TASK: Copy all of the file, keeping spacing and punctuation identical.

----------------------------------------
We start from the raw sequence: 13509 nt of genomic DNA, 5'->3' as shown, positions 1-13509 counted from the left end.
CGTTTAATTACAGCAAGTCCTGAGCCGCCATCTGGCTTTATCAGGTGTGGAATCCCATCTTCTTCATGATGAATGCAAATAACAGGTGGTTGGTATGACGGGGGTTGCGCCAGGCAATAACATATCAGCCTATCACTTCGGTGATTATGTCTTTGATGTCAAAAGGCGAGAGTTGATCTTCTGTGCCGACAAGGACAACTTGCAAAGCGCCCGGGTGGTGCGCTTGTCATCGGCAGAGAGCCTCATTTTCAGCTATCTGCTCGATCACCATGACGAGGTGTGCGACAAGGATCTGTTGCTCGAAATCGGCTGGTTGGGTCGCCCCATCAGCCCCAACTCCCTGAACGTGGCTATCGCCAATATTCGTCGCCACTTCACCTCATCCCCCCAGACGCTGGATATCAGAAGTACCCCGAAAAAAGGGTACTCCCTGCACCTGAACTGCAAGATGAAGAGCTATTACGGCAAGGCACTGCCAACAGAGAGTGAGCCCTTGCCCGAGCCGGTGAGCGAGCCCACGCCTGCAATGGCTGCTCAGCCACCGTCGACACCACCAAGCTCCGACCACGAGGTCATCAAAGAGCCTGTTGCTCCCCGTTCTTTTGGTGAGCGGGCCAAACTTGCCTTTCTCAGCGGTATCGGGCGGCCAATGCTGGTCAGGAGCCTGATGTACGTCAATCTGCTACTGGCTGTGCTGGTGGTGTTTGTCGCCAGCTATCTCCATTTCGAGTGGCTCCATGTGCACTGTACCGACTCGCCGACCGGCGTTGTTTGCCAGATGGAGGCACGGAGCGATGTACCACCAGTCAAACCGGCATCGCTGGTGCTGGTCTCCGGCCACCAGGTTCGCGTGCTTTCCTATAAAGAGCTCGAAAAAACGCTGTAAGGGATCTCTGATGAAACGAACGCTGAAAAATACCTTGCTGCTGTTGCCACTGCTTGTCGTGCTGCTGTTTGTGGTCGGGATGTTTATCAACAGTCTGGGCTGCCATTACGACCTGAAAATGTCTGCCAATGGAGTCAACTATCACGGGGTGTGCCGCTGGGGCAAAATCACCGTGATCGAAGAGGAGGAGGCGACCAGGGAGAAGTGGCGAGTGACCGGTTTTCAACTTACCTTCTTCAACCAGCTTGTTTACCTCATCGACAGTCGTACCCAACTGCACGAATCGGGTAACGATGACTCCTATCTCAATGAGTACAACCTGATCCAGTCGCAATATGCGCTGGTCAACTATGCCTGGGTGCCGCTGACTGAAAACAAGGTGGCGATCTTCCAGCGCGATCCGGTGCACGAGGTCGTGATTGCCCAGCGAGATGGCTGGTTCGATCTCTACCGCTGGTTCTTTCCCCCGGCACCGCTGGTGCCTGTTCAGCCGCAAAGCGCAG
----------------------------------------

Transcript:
We start from the raw sequence: 13509 nt of genomic DNA, 5'->3' as shown, positions 1-13509 counted from the left end.
CGTTTAATTACAGCAAGTCCTGAGCCGCCATCTGGCTTTATCAGGTGTGGAATCCCATCTTCTTCATGATGAATGCAAATAACAGGTGGTTGGTATGACGGGGGTTGCGCCAGGCAATAACATATCAGCCTATCACTTCGGTGATTATGTCTTTGATGTCAAAAGGCGAGAGTTGATCTTCTGTGCCGACAAGGACAACTTGCAAAGCGCCCGGGTGGTGCGCTTGTCATCGGCAGAGAGCCTCATTTTCAGCTATCTGCTCGATCACCATGACGAGGTGTGCGACAAGGATCTGTTGCTCGAAATCGGCTGGTTGGGTCGCCCCATCAGCCCCAACTCCCTGAACGTGGCTATCGCCAATATTCGTCGCCACTTCACCTCATCCCCCCAGACGCTGGATATCAGAAGTACCCCGAAAAAAGGGTACTCCCTGCACCTGAACTGCAAGATGAAGAGCTATTACGGCAAGGCACTGCCAACAGAGAGTGAGCCCTTGCCCGAGCCGGTGAGCGAGCCCACGCCTGCAATGGCTGCTCAGCCACCGTCGACACCACCAAGCTCCGACCACGAGGTCATCAAAGAGCCTGTTGCTCCCCGTTCTTTTGGTGAGCGGGCCAAACTTGCCTTTCTCAGCGGTATCGGGCGGCCAATGCTGGTCAGGAGCCTGATGTACGTCAATCTGCTACTGGCTGTGCTGGTGGTGTTTGTCGCCAGCTATCTCCATTTCGAGTGGCTCCATGTGCACTGTACCGACTCGCCGACCGGCGTTGTTTGCCAGATGGAGGCACGGAGCGATGTACCACCAGTCAAACCGGCATCGCTGGTGCTGGTCTCCGGCCACCAGGTTCGCGTGCTTTCCTATAAAGAGCTCGAAAAAACGCTGTAAGGGATCTCTGATGAAACGAACGCTGAAAAATACCTTGCTGCTGTTGCCACTGCTTGTCGTGCTGCTGTTTGTGGTCGGGATGTTTATCAACAGTCTGGGCTGCCATTACGACCTGAAAATGTCTGCCAATGGAGTCAACTATCACGGGGTGTGCCGCTGGGGCAAAATCACCGTGATCGAAGAGGAGGAGGCGACCAGGGAGAAGTGGCGAGTGACCGGTTTTCAACTTACCTTCTTCAACCAGCTTGTTTACCTCATCGACAGTCGTACCCAACTGCACGAATCGGGTAACGATGACTCCTATCTCAATGAGTACAACCTGATCCAGTCGCAATATGCGCTGGTCAACTATGCCTGGGTGCCGCTGACTGAAAACAAGGTGGCGATCTTCCAGCGCGATCCGGTGCACGAGGTCGTGATTGCCCAGCGAGATGGCTGGTTCGATCTCTACCGCTGGTTCTTTCCCCCGGCACCGCTGGTGCCTGTTCAGCCGCAAAGCGCAG